Speaking that Connects: Decent and Excellent Are Not the Same
Posted by advantagemarketing on February 24, 2012
My colleague Eileen Sinett is an expert at helping professionals develop as public speakers. In this post she shares best practices from her book, “Speaking that Connects”. If you are a professional who wants a marketing advantage, says Eileen, become as skilled a presenter as you are an expert in your field.
by Eileen Sinett
The best way to create a buzz about yourself, your business or your product is to get in front of a group and talk about what you know. And because public speaking can influence many at once, it is the marketing tool of choice for many businesses – better than video, pay per click, or a blog post. Public speaking provides a dynamic and energetic connection between you and your existing and potential customers or clients that no other medium can touch.
Of course this is only true if you are a speaker who is: (1) comfortably authentic (true to yourself and not oozing anxiety), (2) focused and clear (you know how much or little to say) and (3) engaged and connected (aware of and able to navigate the invisible thread between you and your listeners).
Many business owners and professionals have told me that they do speak publicly– to rotary groups, Chambers of Commerce, trade organizations, etc., and have done a decent job. But decent is not excellent, and it is excellence that drives a competitive advantage for you and your business.
To reap the marketing benefits of speaking publicly, you will want to capitalize on these best practices:
1. Begin your speech without words. Experience three seconds of silence! If you think this is crazy, think again. All communication begins from silence. On the page, it’s white space or margins; with speaking, it’s not speaking. Look (without saying anything) before you speak. Like a conductor of an orchestra, you are in charge and set the tone. Allow yourself a few seconds to connect inwardly as you look out at the crowd. Your listeners will appreciate this “verbal white space.”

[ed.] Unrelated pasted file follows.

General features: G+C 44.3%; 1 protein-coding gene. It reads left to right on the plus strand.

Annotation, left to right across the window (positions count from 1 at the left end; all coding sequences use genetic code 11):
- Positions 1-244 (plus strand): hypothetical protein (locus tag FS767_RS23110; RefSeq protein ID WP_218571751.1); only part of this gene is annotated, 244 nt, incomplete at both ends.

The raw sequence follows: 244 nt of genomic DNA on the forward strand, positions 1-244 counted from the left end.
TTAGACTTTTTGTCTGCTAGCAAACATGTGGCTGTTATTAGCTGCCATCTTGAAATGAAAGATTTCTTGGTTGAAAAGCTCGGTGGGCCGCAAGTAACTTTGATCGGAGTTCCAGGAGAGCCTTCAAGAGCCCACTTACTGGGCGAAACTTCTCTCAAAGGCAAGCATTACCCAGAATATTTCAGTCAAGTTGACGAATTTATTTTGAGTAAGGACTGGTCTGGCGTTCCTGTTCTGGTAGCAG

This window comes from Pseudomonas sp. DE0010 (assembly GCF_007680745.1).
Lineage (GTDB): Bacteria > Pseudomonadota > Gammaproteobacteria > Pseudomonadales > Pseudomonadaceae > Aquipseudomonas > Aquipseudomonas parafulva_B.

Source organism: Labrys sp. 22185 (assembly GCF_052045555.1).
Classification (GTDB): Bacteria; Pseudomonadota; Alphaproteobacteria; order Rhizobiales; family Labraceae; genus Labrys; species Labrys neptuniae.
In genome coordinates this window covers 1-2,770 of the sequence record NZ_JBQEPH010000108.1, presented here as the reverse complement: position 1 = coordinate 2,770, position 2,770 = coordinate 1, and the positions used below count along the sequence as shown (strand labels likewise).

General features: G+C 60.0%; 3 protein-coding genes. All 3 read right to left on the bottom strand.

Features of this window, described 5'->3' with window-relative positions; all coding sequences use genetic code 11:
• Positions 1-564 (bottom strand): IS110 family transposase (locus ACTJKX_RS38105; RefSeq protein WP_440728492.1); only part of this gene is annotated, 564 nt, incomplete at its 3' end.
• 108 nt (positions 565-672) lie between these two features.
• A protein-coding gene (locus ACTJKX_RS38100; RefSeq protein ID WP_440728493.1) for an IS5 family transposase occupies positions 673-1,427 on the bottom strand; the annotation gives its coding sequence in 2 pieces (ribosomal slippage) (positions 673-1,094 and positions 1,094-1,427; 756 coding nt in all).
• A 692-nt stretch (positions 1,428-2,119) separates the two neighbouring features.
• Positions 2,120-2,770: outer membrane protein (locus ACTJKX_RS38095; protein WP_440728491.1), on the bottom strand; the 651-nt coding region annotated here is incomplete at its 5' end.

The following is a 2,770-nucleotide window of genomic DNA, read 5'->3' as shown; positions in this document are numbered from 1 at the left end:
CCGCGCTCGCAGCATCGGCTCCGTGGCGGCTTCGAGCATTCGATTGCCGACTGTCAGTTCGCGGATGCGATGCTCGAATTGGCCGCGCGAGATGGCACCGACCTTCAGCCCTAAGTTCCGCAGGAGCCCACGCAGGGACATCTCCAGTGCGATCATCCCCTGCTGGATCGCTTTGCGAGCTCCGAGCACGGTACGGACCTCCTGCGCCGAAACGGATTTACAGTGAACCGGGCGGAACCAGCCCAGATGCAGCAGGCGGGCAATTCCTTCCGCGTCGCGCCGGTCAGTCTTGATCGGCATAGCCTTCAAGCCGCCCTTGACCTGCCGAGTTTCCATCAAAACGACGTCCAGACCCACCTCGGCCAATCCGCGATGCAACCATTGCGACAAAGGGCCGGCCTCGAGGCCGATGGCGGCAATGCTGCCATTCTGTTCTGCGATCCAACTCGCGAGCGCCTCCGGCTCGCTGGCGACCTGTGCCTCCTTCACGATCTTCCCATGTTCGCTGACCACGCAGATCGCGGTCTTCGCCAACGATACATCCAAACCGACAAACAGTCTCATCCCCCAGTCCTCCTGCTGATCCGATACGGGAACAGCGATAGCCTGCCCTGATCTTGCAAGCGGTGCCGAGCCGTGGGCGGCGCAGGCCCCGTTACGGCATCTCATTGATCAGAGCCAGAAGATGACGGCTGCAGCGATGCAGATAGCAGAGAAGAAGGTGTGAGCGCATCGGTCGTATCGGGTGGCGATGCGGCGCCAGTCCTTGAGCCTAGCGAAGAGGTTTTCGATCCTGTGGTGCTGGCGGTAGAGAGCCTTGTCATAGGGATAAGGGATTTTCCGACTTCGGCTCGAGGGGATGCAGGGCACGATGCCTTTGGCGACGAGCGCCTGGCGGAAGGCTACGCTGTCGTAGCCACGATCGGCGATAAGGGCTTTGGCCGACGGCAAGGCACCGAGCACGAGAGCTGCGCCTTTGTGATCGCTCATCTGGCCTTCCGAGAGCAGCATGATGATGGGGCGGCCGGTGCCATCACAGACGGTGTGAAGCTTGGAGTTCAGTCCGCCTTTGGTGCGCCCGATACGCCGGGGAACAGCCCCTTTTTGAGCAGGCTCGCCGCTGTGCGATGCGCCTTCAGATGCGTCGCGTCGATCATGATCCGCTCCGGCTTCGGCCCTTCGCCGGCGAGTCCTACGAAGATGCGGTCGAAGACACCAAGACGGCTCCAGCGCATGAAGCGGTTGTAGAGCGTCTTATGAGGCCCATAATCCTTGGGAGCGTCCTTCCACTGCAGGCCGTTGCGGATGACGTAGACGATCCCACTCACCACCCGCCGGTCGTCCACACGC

2. Know how you will start. Learn, (not necessarily memorize) how you will start your talk. Try on a new way of opening, i.e., a rhetorical question, striking fact, or personal story, rather than the usual, bland, “I’m So and So and I’m going to talk about “X.” Reveal yourself through an anecdote or short story that allows the audience to know you as a person and bridge this story to your focus. Commit to practicing this opening at least once, aloud, sometime before your presentation to minimize “start-up” anxiety!
3. Stand still for your first two or three sentences. You will look in control, maximize your image and presence and project strength (even if you feel nervous). Reducing movement at the beginning of your talk also helps your audience to listen with focus. (By the way, standing still does not mean standing stiffly at attention.)
4. Build your talk around 3 ideas and limit your speech to 20 minutes. The average person remembers 3-5 ideas plus or minus 2. By batching your concepts in threes, you facilitate and sustain audience interest.
5. Embrace less is more, when it comes to visual aids. Reduce text, read less and be less slide-dependent. Be able to overview your presentation highlights without a single slide!
6. Hear yourself as you speak! You will become more conscious of what you say and how you say it. As a result, your self-awareness, presence and connection will grow.
7. Stop worrying about your hands! Let them be! Focus on your passion and your hands will gesture in a way that is natural for you.
8. Control-Alt-Delete any negative self-talk. Eliminate any judgmental inner chatter to create space for something neutral or positive.
9. Refrain from running “off-stage” if you ask for questions and you don’t get any (a very awkward moment indeed). Start the question-ball rolling by saying something like, “Sometimes people ask me…” Then answer that question and ask the audience again if they have any questions (usually they do).
10. Have the final word! After the Q & A, close your presentation by reiterating your key message – what you want the audience to most remember. These will be the last words they hear, so make them clear and concise and deliver them with confidence!
Continue the conversation. What else can a speaker do to connect with his or her audience? Please tell us in the Comments section below.
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Eileen N. Sinett, author of “Speaking that Connects,” is a coach-consultant and keynote speaker whose knowledge spans several cross-functional disciplines: the speech arts, communication sciences, psychology, career management, and training and development. She is committed to promoting confidence and clarity in speakers worldwide, enhancing personal and business relationships through communication improvement, and raising the bar on speaking performance with her unique presentation training brand, Speaking that Connects, www.speakingthatconnects.com.